Belén Albeza

Building a static multi-language site with Metalsmith (part I)

These holidays I decided to start compiling my cooking recipes online, since some of my friends ask for them and I've grown tired of creating gists for them. And then, the dilemma: should I upload the recipes in English or in Spanish? I couldn't decide since some of my non-Spaniard friends have asked me for some recipe occasionally.

The solution: create a multi-language web with a static site generator. I opted for Metalsmith, since I prefer to use Node nowadays. And it turned out that the documentation for doing this kind of sites is not that great, so I thought it would be good to share how I did it.

While I was writing this post I got well over 1500 words, so I decided to split it up in two parts:

If you are already familiar you can jump into the second part right away. You can also see the final source code for this example project in Github.

And, of course, this is my online cookbook ;) It only has a handful of recipes right now, but I will be adding more.

The basic pipeline

OK, time to start! We will build the skeleton for a multi-language cookbook. First create an empty directory for this project and install Metalsmith:

npm install --save metalsmith  

Let's make a directory where our content will live and put a sample file there.

mkdir content  
touch content/index.html  

Create an index.js file. We will put our site's code in there.

var path = require('path');

var metalsmith = require('metalsmith');

metalsmith(__dirname)  
    .source('content')
    .destination('dist')
    .build(function (err) {
        if (err) { console.error(err); }
    });

Metalsmith works by processing the files inside a directory (which we indicate with .source()) and copying them to a different directory (indicated via destination). The copying part happens when we call build(). In this pipeline we can inject our own middleware –or existing plugins– to modify these files.

For example, this is how our current directory looks now:

.
├── content
│   └── index.html
├── index.js
└── package.json

Running node index.js will create a dist directory with the index.html file inside it.

dist  
└── index.html

Transforming files

Having your content in Markdown is something common, whether you are creating a website, or writing a book, etc.

We can use an existing plugin to process markdown and convert it to HTML. This plugin also allows us to add metadata fields to our files, which can then be used by other plugins, or to pass that data into layouts, etc.

With the Markdown plugin, this metadata must be added at the top of the file in YAML format. Rename the content/index.html to content/index.md and edit it:

---
title: Home  
---

My collection of **recipes**.  

Install the plugin:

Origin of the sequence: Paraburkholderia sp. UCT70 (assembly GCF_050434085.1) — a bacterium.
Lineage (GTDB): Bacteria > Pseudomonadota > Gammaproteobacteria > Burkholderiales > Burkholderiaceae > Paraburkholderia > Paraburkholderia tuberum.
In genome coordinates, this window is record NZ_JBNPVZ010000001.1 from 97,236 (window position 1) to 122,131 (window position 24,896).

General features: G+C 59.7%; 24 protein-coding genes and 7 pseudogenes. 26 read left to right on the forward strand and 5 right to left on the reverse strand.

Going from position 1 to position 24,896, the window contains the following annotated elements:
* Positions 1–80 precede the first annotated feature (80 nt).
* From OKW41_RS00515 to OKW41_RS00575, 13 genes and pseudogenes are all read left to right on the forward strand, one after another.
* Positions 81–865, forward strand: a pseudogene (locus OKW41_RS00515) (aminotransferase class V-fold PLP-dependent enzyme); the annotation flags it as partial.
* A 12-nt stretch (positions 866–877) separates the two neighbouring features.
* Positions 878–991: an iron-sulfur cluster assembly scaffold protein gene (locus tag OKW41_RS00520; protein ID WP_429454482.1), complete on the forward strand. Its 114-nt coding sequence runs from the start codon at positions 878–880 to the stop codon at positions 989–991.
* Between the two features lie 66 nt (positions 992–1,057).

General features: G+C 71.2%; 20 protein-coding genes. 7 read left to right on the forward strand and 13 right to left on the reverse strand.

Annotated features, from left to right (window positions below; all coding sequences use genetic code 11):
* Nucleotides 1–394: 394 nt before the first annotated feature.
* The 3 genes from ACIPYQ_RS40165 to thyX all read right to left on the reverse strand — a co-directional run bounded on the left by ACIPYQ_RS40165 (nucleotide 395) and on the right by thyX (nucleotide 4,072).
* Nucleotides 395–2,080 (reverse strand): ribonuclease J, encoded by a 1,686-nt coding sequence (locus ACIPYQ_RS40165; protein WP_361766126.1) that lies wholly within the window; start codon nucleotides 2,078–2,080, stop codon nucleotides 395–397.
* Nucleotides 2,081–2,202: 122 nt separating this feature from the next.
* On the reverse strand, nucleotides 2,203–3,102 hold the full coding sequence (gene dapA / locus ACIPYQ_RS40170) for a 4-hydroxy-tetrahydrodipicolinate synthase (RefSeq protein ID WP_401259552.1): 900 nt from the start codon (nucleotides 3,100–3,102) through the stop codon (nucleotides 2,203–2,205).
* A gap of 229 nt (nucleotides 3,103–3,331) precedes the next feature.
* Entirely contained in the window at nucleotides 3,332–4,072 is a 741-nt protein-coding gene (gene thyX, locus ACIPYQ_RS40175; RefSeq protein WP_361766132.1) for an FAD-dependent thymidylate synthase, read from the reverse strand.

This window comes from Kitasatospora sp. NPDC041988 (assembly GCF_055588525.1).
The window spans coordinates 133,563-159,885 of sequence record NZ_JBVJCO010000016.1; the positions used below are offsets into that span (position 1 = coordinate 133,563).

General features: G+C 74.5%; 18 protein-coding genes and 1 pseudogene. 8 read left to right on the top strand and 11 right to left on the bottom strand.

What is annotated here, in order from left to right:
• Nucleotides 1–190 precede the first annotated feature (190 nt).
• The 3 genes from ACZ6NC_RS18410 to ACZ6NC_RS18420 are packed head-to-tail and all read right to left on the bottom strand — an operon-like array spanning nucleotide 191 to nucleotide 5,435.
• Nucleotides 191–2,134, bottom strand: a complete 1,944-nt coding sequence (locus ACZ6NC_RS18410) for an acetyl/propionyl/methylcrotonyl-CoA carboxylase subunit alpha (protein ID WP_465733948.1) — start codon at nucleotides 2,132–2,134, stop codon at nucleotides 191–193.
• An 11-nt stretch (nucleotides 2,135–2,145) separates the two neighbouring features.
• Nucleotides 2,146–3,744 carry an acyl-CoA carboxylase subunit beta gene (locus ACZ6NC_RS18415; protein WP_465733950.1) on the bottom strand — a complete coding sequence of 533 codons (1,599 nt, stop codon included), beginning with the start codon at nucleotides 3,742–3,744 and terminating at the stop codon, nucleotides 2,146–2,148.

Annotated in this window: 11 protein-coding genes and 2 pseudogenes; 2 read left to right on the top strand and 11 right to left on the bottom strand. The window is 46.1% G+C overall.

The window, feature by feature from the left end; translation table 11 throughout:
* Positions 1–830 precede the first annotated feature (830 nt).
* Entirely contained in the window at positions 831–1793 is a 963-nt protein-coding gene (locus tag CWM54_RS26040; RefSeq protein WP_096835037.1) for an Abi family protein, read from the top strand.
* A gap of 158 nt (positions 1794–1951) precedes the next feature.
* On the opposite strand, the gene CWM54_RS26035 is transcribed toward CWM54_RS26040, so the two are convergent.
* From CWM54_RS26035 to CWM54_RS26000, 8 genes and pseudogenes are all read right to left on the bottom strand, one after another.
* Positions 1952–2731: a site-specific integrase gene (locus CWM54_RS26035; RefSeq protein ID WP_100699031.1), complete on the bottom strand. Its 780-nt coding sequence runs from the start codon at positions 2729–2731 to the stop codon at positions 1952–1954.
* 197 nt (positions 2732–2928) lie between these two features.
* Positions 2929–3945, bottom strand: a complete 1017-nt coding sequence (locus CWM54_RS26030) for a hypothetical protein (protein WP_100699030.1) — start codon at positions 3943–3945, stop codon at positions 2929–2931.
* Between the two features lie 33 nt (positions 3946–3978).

npm install --save metalsmith-markdown  

Now we just need to require it and add it to Metalsmith's pipeline:

var path = require('path');

var metalsmith = require('metalsmith');  
var markdown = require('metalsmith-markdown');

metalsmith(__dirname)  
    .source('content')
    .destination('dist')
    .use(markdown())
    .build(function (err) {
        if (err) { console.error(err); }
    });

If you execute the code now, you will see that a dist/index.html is generated, with HTML code parsed from Markdown:

<p>My collection of <strong>recipes</strong>.</p>  

Right now we are not using the title metadata field, but it will come handy later.

Copying over raw assets

Besides our content, we'll also have some assets (images, CSS files, etc.) that don't require processing but we still need to copy to our dist folder.

There's the metalsmith-assets plugin just for that:

npm install --save metalsmith-assets  

We will store our assets in an assets folder in the root of our project. The content of this folder we'll be copied to dist.

For example, let's drop a CSS file into assets/css:

.
├── assets
│   └── css
│       └── styles.css
├── content
│   └── index.md
├── index.js
└── package.json

And add the following to the code:

// ...
var assets = require('metalsmith-assets');

metalsmith(__dirname)  
    // ...
    .use(assets({
        source: 'assets'
    }))
    .build(function (err) {
        if (err) { console.error(err); }
    });

Running it will yield the following dist structure:

dist  
├── css
│   └── styles.css
└── index.html

Using layouts

We don't want to repeat the same HTML code in all of our content files. This is what layouts are for: we can use an engine (Handlebars, Swig, etc.) of our choice and then passing to the layout the file's data.

All file objects in metalsmith have a contents attribute with its full (processed) contents. It will also have an attribute per each metadata field.

In my cookbook I opted for using Jade as template engine. Besides it, we need to install the metalsmith-layouts plugin.

npm install --save jade metalsmith-layouts  

Now create a layouts directory with a default.jade file inside:

doctype html  
head  
    title Cookbook - #{title}
    meta(charset='utf-8')
    link(rel='stylesheet', href='/css/styles.css')
body  
    header
        h1 Cookbook
    main: article
        h1= title
        != contents

You can see that we will be using two attributes of the files: their title metadata field and their contents.

When adding the metalsmith-assets plugin to the pipeline, we just need to specify the layout engine of our choice, the default layout to use in case the file hasn't specified it into its metadata, and also a glob pattern of files to apply the layout to.

Note that since the files have been already processed with Markdown, this glob pattern need to match .html files instead of .md:

var layouts = require('metalsmith-layouts');

metalsmith(__dirname)  
    // ...
    .use(markdown())
    .use(layouts({
        engine: 'jade',
        default: 'default.jade',
        pattern: '**/*.html'
    }))
    // ...

Run it and voilà:

Screenshot of applying a layout

Continue on part II.